Joni Ernst embarrassing herself in Red Oak:
Republican senators Joni Ernst and Chuck Grassley have been back home in Iowa to hold small town halls in rural areas, places they probably thought would be ‘safe spaces’ from angry voters. WRONG. The rural voters who turned out were not happy with Donald Trump and they unloaded on Ernst and Grassley. In one particularly embarrassing moment for Sen. Ernst in Red Oak, Iowa (population 5,476), she drew laughter and scorn after this exchange:
SEN. ERNST: “He is standing up for a lot of the countries, um… where we have seen…”
CONSTITUENT: “Name a few, could you name a few?”
SEN. ERNST: “Yeah, you bet. Norway…”
This reminder of who wants to shut down the federal government is brought to you by the President of the United States. Trump was already threatening a government shutdown back in August.
Now, the obstructionist Democrats would like us not to do it, but believe me, if we have to close down our government, we’re building that wall.
And if the government shuts down at midnight tonight, it will be because there aren’t enough Republican votes to prevent it.
You know by now, because everyone in the world now knows, that the President of the United States called African countries and Haiti “shithole countries,” according to “several people briefed on the meeting.” Trump later bragged about it to friends.
In the minds of Republican lawmakers, this is a problem. Not the racist garbage the President said, but the fact the someone repeated it to the public. Rand Paul is now telling us there can’t be an immigration compromise if people are running around calling the President a racist.
The premise that racist sentiments spoken by party leaders in private should not be repeated in public because allowing party leaders to be racist in private is important for legislative comity is word-for-word the argument used by decades of past southern Republicans. Presenting the two as equal sins—speaking racist things, and informing the public when racist things have been spoken—using the rhetoric of “both sides” behaving badly is the sort of moral grease fire Republican senators have long loved to simmer in.
And why would they turn on him now, after backing Trump for so long? It’s not as if they didn’t know he’s a racist; white supremacy is his brand, and a core value of the Republican Party.
We now have the transcripts of the closed-door Senate testimony of Fusion GPS founder Glenn Simpson, regarding the evidence of criminal activity by the Trump campaign with the Russians. It is not pretty. Senator Grassley should resign in disgrace for what happened in his Judiciary Committee.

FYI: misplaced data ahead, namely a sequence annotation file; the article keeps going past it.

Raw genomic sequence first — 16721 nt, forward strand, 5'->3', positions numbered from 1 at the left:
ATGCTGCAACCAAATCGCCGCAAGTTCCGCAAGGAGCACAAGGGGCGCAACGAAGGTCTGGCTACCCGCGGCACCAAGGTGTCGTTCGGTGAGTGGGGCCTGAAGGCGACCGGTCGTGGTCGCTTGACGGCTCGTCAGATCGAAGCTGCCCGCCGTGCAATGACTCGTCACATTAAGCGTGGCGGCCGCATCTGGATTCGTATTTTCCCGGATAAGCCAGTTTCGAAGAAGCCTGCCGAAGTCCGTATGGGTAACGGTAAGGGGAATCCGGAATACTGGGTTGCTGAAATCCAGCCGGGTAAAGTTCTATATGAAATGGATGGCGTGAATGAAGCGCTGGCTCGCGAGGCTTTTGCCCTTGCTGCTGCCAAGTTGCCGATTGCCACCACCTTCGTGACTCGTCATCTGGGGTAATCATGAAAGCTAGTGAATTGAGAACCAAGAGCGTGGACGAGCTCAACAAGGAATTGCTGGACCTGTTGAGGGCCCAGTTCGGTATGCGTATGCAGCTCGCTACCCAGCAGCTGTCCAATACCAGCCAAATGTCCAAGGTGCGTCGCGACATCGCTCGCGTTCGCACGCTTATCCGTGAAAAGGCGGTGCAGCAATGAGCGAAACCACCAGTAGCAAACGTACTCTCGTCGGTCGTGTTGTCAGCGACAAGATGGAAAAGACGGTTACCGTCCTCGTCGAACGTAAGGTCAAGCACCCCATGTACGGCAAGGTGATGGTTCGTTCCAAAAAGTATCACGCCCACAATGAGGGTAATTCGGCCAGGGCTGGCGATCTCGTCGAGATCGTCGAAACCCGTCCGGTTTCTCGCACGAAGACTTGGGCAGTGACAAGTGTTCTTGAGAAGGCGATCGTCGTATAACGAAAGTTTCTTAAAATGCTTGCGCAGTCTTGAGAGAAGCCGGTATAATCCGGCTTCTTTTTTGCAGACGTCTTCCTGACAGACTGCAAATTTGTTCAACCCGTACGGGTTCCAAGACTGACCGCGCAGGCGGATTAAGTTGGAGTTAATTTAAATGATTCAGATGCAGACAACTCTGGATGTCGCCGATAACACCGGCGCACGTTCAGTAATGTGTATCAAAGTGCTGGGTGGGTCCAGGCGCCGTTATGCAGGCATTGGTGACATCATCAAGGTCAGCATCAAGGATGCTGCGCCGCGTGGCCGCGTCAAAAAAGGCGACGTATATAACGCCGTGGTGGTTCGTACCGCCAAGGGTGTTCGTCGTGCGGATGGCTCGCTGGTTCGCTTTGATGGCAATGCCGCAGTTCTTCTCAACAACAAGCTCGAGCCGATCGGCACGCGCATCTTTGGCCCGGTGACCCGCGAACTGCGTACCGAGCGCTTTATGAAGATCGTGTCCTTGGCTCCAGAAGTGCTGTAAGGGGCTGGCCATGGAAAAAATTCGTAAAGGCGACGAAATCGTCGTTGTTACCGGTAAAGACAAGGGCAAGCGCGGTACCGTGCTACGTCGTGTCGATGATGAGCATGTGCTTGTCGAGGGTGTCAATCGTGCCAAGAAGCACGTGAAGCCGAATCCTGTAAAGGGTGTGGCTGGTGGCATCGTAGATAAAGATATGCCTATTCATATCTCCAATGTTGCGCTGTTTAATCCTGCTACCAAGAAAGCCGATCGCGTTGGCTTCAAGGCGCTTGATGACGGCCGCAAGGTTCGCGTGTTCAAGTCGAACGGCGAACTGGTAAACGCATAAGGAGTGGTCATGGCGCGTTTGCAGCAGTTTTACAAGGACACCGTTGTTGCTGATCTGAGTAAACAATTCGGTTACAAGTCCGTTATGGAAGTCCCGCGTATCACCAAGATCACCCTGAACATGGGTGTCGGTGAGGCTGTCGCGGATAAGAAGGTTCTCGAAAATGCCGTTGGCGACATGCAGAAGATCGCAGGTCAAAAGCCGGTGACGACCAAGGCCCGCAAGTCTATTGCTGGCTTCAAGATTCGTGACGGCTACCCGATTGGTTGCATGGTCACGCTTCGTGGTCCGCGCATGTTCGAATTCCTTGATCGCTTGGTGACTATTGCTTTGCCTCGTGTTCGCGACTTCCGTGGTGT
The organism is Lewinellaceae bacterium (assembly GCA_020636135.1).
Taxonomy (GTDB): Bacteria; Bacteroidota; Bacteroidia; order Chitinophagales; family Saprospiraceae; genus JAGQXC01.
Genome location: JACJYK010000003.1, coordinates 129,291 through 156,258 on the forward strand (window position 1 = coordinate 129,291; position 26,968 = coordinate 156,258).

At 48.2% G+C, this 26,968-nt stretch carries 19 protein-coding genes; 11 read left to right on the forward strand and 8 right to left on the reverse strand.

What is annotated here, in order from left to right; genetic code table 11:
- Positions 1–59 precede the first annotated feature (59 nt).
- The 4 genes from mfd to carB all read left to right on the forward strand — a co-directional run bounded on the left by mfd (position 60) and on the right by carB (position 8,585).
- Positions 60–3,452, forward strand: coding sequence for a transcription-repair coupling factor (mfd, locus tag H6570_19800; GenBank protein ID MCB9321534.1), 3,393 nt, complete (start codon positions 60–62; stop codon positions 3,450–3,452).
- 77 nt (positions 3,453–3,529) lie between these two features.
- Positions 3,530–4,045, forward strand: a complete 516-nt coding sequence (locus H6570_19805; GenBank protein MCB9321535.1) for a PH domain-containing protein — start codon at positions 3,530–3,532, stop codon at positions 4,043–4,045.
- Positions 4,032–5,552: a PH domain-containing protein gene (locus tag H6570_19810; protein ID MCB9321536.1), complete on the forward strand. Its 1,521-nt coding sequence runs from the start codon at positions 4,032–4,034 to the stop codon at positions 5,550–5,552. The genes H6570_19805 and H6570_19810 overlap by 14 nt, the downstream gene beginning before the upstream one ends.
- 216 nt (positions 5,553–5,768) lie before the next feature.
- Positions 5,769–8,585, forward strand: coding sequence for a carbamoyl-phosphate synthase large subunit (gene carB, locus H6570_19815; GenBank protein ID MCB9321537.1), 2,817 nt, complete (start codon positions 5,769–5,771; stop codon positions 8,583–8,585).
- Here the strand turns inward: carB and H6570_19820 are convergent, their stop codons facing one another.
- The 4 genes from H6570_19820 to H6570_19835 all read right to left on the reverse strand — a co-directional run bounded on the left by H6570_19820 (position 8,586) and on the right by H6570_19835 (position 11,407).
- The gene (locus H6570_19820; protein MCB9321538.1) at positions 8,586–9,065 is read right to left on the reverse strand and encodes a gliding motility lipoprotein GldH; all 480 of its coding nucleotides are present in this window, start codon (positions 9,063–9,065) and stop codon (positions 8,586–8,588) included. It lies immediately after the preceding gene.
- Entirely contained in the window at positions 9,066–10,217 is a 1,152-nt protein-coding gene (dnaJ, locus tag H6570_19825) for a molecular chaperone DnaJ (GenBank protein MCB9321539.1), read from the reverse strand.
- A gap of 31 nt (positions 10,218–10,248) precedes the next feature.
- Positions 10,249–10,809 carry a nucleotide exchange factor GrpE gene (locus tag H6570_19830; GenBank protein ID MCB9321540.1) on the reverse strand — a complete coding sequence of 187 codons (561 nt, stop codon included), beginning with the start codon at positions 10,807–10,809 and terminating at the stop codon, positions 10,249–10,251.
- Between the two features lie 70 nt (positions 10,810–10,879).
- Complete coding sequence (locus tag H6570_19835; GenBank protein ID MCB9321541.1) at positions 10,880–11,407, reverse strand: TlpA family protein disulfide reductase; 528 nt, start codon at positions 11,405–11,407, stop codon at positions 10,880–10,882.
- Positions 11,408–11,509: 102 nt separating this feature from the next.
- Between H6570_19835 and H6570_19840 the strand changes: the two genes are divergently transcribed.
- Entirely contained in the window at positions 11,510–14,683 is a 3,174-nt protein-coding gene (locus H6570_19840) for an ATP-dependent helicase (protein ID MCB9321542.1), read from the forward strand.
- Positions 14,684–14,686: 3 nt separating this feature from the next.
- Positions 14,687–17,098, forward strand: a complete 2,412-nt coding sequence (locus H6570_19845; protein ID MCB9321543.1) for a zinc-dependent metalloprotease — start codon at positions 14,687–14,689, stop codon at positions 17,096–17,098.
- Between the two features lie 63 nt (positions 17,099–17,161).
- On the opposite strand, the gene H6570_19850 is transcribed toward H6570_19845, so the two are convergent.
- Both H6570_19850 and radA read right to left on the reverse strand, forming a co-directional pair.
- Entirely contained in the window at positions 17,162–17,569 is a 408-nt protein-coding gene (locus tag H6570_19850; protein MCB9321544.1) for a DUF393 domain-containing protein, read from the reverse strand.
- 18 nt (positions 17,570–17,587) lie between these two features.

Every question asked by Republicans in the meeting—every single question—focused on trying to find information they could use to demean and defame the witness. They wanted to paint Fusion GPS as a “Democratic operation.” They were determined to turn Christopher Steele’s visit to the FBI into a partisan act. They used every moment of their time to find something Fusion had done wrong, or that Steele had done wrong … some way that both the company and the information they had gathered could be dismissed. In a day-long interview that was supposed to further the investigation into connections between the Trump campaign and Russian officials, no Republican expressed the slightest interest in that topic.
At some time in the future, when a Republican tries to distance himself from the disgrace of Donald Trump, remember how it really was at the beginning of 2018. At a time when new evidence is making an even stronger case that the President has obstructed justice,
In perhaps one of the most coordinated episodes of their entire tenure of single-party rule, House Republicans began a campaign to end their own Russia probe and oust Attorney General Jeff Sessions, Senate Republicans recommended the indictment of a key Trump-Russia whistleblower, the Justice Department decided to reinvestigate Hillary Clinton’s email use, and the FBI is taking aim at the Clinton Foundation—again.
I keep saying it because it needs saying: the Republican Party is the Party of Trump. Never let them live it down.
If Donald Trump says all those racist things when he’s putting on his best face for the cameras, what must he be like when the cameras are off? We don’t have to speculate. In June of 2017, this was Trump in front of his staff:
- He said Afghanistan was a terrorist haven.
- He said of legal Haitian immigrants, they “all have AIDS.”
- He said of legal Nigerian immigrants, that once they had seen the United States, they would never “go back to their huts.”